Ohio State Researchers

The Sports Medicine Research Institute (SMRI) facilitates research from many disciplines at The Ohio State University to enhance physical activity across the lifespan.

SMRI provides infrastructure support for our research teams, standard operating procedures, educational programs and funding opportunities. View membership criteria and benefits

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When you participate in a research study, you become a vital part of a team working to change the future of health care and improve lives.

The Ohio State Sports Medicine Research Institute is comprised of faculty from Orthopaedics, Family Medicine, Internal Medicine and Physical Therapy and colleagues in the College of Medicine, College of Veterinary Medicine, School of Health and Rehabilitation Sciences, Biomedical Informatics, Division of Cardiovascular Medicine and Division of Pulmonary, Allergy, Critical Care and Sleep Medicine. We collaborate extensively on research that is fully integrated with our clinical operations, leverages our partnership with the Ohio State Department of Athletics and is of benefit to the university.

If you have an interest in or question regarding our research projects, please contact SportsMedResearch@osumc.edu.

Our Current Studies


ACL Tear

Assessing ACL graft viability

The use of allograft tissue in anterior cruciate ligament (ACL) reconstruction has been associated with increased failure rates, the cause of which is unclear and likely multifactorial; it is believed that different patterns of revascularization and ligamentization may contribute. Positron emission tomography (PET) scans have the capacity to demonstrate revascularization as well as metabolic activity of tissues. Chemical exchange saturation transfer (proteinCEST) imaging can also assess the intra-articular environment. This study is being done to explore this new method of imaging.

Evaluating ACL reconstruction success factors

This multi-year study gathers data on the knee before, during and after ACL reconstruction in order to determine what factors may help or hinder the success of an ACL reconstruction. If you have been diagnosed with an ACL tear and are planning on having an ACL reconstruction, you may be eligible to participate.

Stimulation of quad muscles after ACL surgery

Quadriceps (thigh) weakness is common following anterior cruciate ligament (ACL) injury and reconstruction. This decrease in volume and strength of the quad muscles can cause athletes to get more injuries, have asymmetry in strength, or not get cleared for return to sport. This prospective cohort testing of DJO eStim devices: Compex Rehab(R) and Compex Wireless® study is testing the effectiveness of neuromuscular electrical stimulation (NMES) in restoring strength, function and movement patterns of the quadriceps muscles after anterior cruciate ligament (ACL) injury.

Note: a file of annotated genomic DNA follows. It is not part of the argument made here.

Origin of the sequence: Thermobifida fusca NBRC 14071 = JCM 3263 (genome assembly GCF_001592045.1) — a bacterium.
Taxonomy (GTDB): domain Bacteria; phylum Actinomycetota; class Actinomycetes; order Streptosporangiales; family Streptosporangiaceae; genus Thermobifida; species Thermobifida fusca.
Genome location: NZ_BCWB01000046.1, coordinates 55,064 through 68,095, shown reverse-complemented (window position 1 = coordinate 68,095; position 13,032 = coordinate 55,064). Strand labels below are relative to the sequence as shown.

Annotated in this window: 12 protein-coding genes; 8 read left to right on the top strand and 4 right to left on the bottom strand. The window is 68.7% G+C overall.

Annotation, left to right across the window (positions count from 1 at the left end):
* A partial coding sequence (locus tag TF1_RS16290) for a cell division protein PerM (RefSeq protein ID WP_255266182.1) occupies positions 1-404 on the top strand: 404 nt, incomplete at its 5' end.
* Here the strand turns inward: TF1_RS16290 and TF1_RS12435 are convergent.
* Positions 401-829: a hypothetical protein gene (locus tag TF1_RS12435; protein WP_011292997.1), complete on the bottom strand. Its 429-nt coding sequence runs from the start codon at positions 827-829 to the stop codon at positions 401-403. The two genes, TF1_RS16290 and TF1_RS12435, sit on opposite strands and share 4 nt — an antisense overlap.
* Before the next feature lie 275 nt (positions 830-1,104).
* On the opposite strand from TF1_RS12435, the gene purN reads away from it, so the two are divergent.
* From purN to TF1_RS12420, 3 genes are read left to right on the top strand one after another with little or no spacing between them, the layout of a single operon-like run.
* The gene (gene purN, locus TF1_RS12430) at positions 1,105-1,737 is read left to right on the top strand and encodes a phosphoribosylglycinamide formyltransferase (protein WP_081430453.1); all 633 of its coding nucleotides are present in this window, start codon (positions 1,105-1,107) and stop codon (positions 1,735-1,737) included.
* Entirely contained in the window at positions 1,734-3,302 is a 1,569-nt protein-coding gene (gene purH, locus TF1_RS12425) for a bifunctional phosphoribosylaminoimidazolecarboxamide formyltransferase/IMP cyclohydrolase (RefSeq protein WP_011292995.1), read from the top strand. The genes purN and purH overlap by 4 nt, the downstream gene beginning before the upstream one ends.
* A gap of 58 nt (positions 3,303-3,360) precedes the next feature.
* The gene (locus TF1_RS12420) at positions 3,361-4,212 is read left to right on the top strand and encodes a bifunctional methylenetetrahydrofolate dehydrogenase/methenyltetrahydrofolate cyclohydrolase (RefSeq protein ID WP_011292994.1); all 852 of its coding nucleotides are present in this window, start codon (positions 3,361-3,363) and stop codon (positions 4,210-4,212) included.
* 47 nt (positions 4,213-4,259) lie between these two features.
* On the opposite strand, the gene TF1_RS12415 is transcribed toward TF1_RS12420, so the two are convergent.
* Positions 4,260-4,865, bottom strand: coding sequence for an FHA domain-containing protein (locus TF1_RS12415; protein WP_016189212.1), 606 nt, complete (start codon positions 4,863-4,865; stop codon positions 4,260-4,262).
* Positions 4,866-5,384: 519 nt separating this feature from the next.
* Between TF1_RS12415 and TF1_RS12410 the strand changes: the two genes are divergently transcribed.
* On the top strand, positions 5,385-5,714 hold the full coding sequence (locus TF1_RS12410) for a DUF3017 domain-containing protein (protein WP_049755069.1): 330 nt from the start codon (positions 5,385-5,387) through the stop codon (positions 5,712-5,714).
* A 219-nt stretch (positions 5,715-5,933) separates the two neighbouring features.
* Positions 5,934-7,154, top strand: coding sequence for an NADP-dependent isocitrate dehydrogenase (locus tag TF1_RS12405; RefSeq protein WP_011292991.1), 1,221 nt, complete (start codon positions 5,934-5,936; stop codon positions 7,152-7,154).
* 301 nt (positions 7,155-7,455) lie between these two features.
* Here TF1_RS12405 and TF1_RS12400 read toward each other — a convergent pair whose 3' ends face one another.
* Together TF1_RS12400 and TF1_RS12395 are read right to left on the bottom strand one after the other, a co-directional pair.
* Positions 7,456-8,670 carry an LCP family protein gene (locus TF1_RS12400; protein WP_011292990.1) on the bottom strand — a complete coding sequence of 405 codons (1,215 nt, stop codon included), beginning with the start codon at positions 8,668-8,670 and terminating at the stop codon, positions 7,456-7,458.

Identifying athletes at risk for ACL injury

Athletes who participate in pivoting, cutting, and jumping sports have a greater chance of suffering an ACL injury compared to most other athletes. The purpose of this study is to develop new, low-cost strategies for identifying athletes at risk of anterior cruciate ligament (ACL) injury. Healthy participants will undergo 3D motion analysis using skin-mounted muscle activity monitoring known as electromyography (EMG) and magnetic resonance imaging (MRI) of the knee and leg. By creating a computer model of participant's knees, we will be able to more accurately describe the effect of the way the participant moves during athletic tasks on their risk of injury. 

The Modeling Study: ACL Injury Risk in Active Individuals 14-35 

Knee Cartilage

Outcomes of cartilage injuries

Injury to the cartilage in the knee, called focal chondral defects, may impact function, muscle strength and the way you move. The outcomes of individuals with focal chondral defects are unknown. Findings from this study will provide information regarding the function, muscle strength, movement and muscle activation patterns, and potential for progressive damage on the cartilage of individuals with focal chondral defects in the knee.

Novocart Implant

Novocart® 3D is a cellular implant system where small amount of knee cartilage is removed in a an initial surgery, cleaned and "grown" on a 3-dimensional sponge-like scaffold and then implanted into the damaged area in a second surgery approximately 3 weeks later. This Phase 3 prospective, randomized, partially blinded multi-center study measures the safety and efficacy of Novocart compared to the current Microfracture standard of care.


This is a prospective, randomized trial designed to compare two treatments for articular cartilage defect legions: microfracture and Hyalofast® scaffold. Hyalofast is made from a synthetic form of a substance called hyaluronic acid that is found naturally in the knee joint and other places throughout the body. It is combined with autologous bone marrow aspirate concentrate and surgically implanted into the cartilage defect. It is believed that the bone marrow cells eventually will grow into new cartilage and fill the defect while the Hyalofast® eventually dissolves away with time.


NUsurface® Meniscus Implant

The NUsurface Meniscus Implant is a Polycarbonate-Urethane (PCU)-based device reinforced with high tensile Ultra High Molecular Weight Polyethylene (UHMWPE) fibers as a treatment alternative for patients with persistent knee pain following meniscus surgery. This multi-center, prospective, randomized, interventional clinical study is to evaluate the safety and effectiveness of the NUsurface device compared to the standard of care for patients whose medial meniscus may have had tears or degeneration requiring medical or surgical treatment.